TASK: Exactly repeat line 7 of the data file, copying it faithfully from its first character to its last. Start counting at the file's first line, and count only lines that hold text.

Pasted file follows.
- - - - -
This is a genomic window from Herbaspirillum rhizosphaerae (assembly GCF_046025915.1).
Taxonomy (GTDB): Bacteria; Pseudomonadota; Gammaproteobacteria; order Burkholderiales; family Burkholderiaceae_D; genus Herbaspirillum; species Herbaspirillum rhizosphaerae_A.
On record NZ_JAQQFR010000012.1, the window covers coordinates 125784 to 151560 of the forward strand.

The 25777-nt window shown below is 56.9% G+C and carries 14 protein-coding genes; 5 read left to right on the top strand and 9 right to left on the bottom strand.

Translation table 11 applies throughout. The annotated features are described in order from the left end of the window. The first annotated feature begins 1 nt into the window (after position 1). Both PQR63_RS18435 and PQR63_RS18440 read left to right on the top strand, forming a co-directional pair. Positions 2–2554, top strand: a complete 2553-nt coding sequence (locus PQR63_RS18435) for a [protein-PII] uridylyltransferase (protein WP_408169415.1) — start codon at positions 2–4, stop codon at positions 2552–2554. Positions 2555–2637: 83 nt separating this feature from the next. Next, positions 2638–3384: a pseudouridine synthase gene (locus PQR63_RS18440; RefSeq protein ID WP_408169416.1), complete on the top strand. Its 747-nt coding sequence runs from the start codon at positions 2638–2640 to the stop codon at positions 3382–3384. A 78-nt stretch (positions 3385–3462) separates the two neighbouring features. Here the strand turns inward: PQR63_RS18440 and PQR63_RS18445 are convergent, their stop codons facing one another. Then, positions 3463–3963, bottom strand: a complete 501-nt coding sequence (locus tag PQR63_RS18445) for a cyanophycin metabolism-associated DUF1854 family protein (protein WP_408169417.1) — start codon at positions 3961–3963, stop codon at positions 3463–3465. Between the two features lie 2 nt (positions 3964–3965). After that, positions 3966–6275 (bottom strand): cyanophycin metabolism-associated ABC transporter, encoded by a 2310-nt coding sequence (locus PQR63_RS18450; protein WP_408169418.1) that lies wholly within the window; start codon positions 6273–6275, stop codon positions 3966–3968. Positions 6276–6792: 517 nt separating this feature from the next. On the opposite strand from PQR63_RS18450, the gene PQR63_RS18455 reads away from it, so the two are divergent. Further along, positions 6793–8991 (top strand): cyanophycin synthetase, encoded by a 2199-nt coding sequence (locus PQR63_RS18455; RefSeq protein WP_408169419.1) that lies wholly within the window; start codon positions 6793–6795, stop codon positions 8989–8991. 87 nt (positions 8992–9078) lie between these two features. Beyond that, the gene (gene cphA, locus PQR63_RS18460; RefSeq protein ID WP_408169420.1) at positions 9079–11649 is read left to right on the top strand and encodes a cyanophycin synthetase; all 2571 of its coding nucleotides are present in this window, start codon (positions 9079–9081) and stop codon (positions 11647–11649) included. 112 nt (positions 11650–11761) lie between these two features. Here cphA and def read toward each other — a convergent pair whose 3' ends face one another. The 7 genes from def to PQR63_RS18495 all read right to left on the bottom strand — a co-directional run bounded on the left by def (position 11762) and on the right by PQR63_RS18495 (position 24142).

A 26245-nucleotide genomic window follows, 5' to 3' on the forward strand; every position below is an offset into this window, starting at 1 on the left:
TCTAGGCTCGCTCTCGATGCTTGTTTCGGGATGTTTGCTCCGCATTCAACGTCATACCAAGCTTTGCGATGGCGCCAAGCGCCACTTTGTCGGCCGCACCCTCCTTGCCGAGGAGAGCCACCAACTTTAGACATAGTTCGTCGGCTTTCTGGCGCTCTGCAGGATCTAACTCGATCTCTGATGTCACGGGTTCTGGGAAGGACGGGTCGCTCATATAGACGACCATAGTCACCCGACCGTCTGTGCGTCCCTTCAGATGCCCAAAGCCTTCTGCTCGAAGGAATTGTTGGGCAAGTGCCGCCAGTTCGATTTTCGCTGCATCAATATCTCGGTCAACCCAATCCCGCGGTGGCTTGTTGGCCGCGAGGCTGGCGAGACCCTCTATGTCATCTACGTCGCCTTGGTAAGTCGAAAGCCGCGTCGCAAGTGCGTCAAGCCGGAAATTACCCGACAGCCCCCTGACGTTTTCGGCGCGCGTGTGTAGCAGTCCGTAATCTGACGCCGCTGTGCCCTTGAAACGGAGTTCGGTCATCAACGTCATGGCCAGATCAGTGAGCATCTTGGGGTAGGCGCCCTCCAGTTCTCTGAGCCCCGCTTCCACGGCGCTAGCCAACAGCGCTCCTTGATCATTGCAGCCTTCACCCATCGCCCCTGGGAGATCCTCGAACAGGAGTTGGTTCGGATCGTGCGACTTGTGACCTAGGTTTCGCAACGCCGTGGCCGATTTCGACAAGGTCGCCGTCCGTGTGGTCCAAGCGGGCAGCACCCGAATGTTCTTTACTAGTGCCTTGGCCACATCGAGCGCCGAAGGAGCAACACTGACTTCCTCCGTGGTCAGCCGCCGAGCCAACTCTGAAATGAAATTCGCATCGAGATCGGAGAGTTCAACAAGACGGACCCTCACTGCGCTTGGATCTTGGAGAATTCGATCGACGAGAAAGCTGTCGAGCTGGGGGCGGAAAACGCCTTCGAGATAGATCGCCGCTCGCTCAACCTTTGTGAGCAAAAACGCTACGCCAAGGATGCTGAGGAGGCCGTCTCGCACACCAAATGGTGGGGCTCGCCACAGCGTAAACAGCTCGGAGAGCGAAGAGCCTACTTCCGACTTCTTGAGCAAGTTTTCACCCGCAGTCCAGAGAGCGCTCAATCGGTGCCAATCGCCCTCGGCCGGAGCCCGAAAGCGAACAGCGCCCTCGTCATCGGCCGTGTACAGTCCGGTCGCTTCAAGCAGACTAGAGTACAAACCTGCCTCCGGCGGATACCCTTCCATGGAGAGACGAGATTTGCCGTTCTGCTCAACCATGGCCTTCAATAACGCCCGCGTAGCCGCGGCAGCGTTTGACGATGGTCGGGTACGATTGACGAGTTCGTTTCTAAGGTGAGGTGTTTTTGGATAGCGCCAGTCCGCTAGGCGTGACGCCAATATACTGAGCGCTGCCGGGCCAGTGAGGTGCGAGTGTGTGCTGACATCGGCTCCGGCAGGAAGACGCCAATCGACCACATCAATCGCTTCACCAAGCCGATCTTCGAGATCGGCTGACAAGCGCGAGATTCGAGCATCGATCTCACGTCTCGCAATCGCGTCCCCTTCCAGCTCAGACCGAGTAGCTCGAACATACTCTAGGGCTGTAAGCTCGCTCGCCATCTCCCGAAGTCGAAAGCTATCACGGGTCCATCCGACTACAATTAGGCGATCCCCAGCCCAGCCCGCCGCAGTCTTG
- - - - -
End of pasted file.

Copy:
TCTAGGCTCGCTCTCGATGCTTGTTTCGGGATGTTTGCTCCGCATTCAACGTCATACCAAGCTTTGCGATGGCGCCAAGCGCCACTTTGTCGGCCGCACCCTCCTTGCCGAGGAGAGCCACCAACTTTAGACATAGTTCGTCGGCTTTCTGGCGCTCTGCAGGATCTAACTCGATCTCTGATGTCACGGGTTCTGGGAAGGACGGGTCGCTCATATAGACGACCATAGTCACCCGACCGTCTGTGCGTCCCTTCAGATGCCCAAAGCCTTCTGCTCGAAGGAATTGTTGGGCAAGTGCCGCCAGTTCGATTTTCGCTGCATCAATATCTCGGTCAACCCAATCCCGCGGTGGCTTGTTGGCCGCGAGGCTGGCGAGACCCTCTATGTCATCTACGTCGCCTTGGTAAGTCGAAAGCCGCGTCGCAAGTGCGTCAAGCCGGAAATTACCCGACAGCCCCCTGACGTTTTCGGCGCGCGTGTGTAGCAGTCCGTAATCTGACGCCGCTGTGCCCTTGAAACGGAGTTCGGTCATCAACGTCATGGCCAGATCAGTGAGCATCTTGGGGTAGGCGCCCTCCAGTTCTCTGAGCCCCGCTTCCACGGCGCTAGCCAACAGCGCTCCTTGATCATTGCAGCCTTCACCCATCGCCCCTGGGAGATCCTCGAACAGGAGTTGGTTCGGATCGTGCGACTTGTGACCTAGGTTTCGCAACGCCGTGGCCGATTTCGACAAGGTCGCCGTCCGTGTGGTCCAAGCGGGCAGCACCCGAATGTTCTTTACTAGTGCCTTGGCCACATCGAGCGCCGAAGGAGCAACACTGACTTCCTCCGTGGTCAGCCGCCGAGCCAACTCTGAAATGAAATTCGCATCGAGATCGGAGAGTTCAACAAGACGGACCCTCACTGCGCTTGGATCTTGGAGAATTCGATCGACGAGAAAGCTGTCGAGCTGGGGGCGGAAAACGCCTTCGAGATAGATCGCCGCTCGCTCAACCTTTGTGAGCAAAAACGCTACGCCAAGGATGCTGAGGAGGCCGTCTCGCACACCAAATGGTGGGGCTCGCCACAGCGTAAACAGCTCGGAGAGCGAAGAGCCTACTTCCGACTTCTTGAGCAAGTTTTCACCCGCAGTCCAGAGAGCGCTCAATCGGTGCCAATCGCCCTCGGCCGGAGCCCGAAAGCGAACAGCGCCCTCGTCATCGGCCGTGTACAGTCCGGTCGCTTCAAGCAGACTAGAGTACAAACCTGCCTCCGGCGGATACCCTTCCATGGAGAGACGAGATTTGCCGTTCTGCTCAACCATGGCCTTCAATAACGCCCGCGTAGCCGCGGCAGCGTTTGACGATGGTCGGGTACGATTGACGAGTTCGTTTCTAAGGTGAGGTGTTTTTGGATAGCGCCAGTCCGCTAGGCGTGACGCCAATATACTGAGCGCTGCCGGGCCAGTGAGGTGCGAGTGTGTGCTGACATCGGCTCCGGCAGGAAGACGCCAATCGACCACATCAATCGCTTCACCAAGCCGATCTTCGAGATCGGCTGACAAGCGCGAGATTCGAGCATCGATCTCACGTCTCGCAATCGCGTCCCCTTCCAGCTCAGACCGAGTAGCTCGAACATACTCTAGGGCTGTAAGCTCGCTCGCCATCTCCCGAAGTCGAAAGCTATCACGGGTCCATCCGACTACAATTAGGCGATCCCCAGCCCAGCCCGCCGCAGTCTTG